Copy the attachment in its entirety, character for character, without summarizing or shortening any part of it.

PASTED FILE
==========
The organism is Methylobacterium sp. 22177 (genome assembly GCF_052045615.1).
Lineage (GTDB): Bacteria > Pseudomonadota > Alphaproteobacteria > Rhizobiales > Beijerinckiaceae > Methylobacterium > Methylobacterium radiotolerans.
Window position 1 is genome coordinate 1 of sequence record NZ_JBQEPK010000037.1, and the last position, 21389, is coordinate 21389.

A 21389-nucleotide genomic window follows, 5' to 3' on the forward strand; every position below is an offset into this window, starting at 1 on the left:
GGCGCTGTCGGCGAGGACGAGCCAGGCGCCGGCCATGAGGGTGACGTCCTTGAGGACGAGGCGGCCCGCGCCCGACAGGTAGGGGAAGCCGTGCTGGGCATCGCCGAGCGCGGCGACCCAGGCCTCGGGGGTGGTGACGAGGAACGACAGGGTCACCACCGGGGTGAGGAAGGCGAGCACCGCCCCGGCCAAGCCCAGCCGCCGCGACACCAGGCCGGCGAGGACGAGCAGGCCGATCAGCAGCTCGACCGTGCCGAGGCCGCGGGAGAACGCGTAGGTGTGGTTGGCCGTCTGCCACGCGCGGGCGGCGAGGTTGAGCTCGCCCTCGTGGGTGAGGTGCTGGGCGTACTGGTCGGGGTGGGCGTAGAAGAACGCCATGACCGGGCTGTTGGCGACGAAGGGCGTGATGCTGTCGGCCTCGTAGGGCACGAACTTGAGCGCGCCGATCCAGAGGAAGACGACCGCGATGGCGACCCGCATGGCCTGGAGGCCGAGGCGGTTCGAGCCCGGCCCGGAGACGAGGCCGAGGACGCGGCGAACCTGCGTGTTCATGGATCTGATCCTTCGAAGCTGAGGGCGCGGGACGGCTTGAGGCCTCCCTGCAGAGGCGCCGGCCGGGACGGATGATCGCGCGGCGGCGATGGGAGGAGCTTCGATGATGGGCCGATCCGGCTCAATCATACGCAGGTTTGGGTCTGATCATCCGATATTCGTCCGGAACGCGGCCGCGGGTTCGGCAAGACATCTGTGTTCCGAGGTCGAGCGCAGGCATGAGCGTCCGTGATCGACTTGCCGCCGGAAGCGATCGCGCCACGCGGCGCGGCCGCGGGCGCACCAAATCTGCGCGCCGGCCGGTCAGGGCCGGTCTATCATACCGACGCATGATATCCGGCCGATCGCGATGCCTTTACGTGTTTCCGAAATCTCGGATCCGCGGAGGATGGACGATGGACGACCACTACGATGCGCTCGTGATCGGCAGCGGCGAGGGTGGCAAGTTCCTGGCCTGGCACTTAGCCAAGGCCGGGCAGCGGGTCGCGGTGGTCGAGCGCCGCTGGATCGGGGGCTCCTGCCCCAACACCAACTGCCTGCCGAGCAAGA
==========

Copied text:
The organism is Methylobacterium sp. 22177 (genome assembly GCF_052045615.1).
Lineage (GTDB): Bacteria > Pseudomonadota > Alphaproteobacteria > Rhizobiales > Beijerinckiaceae > Methylobacterium > Methylobacterium radiotolerans.
Window position 1 is genome coordinate 1 of sequence record NZ_JBQEPK010000037.1, and the last position, 21389, is coordinate 21389.

A 21389-nucleotide genomic window follows, 5' to 3' on the forward strand; every position below is an offset into this window, starting at 1 on the left:
GGCGCTGTCGGCGAGGACGAGCCAGGCGCCGGCCATGAGGGTGACGTCCTTGAGGACGAGGCGGCCCGCGCCCGACAGGTAGGGGAAGCCGTGCTGGGCATCGCCGAGCGCGGCGACCCAGGCCTCGGGGGTGGTGACGAGGAACGACAGGGTCACCACCGGGGTGAGGAAGGCGAGCACCGCCCCGGCCAAGCCCAGCCGCCGCGACACCAGGCCGGCGAGGACGAGCAGGCCGATCAGCAGCTCGACCGTGCCGAGGCCGCGGGAGAACGCGTAGGTGTGGTTGGCCGTCTGCCACGCGCGGGCGGCGAGGTTGAGCTCGCCCTCGTGGGTGAGGTGCTGGGCGTACTGGTCGGGGTGGGCGTAGAAGAACGCCATGACCGGGCTGTTGGCGACGAAGGGCGTGATGCTGTCGGCCTCGTAGGGCACGAACTTGAGCGCGCCGATCCAGAGGAAGACGACCGCGATGGCGACCCGCATGGCCTGGAGGCCGAGGCGGTTCGAGCCCGGCCCGGAGACGAGGCCGAGGACGCGGCGAACCTGCGTGTTCATGGATCTGATCCTTCGAAGCTGAGGGCGCGGGACGGCTTGAGGCCTCCCTGCAGAGGCGCCGGCCGGGACGGATGATCGCGCGGCGGCGATGGGAGGAGCTTCGATGATGGGCCGATCCGGCTCAATCATACGCAGGTTTGGGTCTGATCATCCGATATTCGTCCGGAACGCGGCCGCGGGTTCGGCAAGACATCTGTGTTCCGAGGTCGAGCGCAGGCATGAGCGTCCGTGATCGACTTGCCGCCGGAAGCGATCGCGCCACGCGGCGCGGCCGCGGGCGCACCAAATCTGCGCGCCGGCCGGTCAGGGCCGGTCTATCATACCGACGCATGATATCCGGCCGATCGCGATGCCTTTACGTGTTTCCGAAATCTCGGATCCGCGGAGGATGGACGATGGACGACCACTACGATGCGCTCGTGATCGGCAGCGGCGAGGGTGGCAAGTTCCTGGCCTGGCACTTAGCCAAGGCCGGGCAGCGGGTCGCGGTGGTCGAGCGCCGCTGGATCGGGGGCTCCTGCCCCAACACCAACTGCCTGCCGAGCAAGA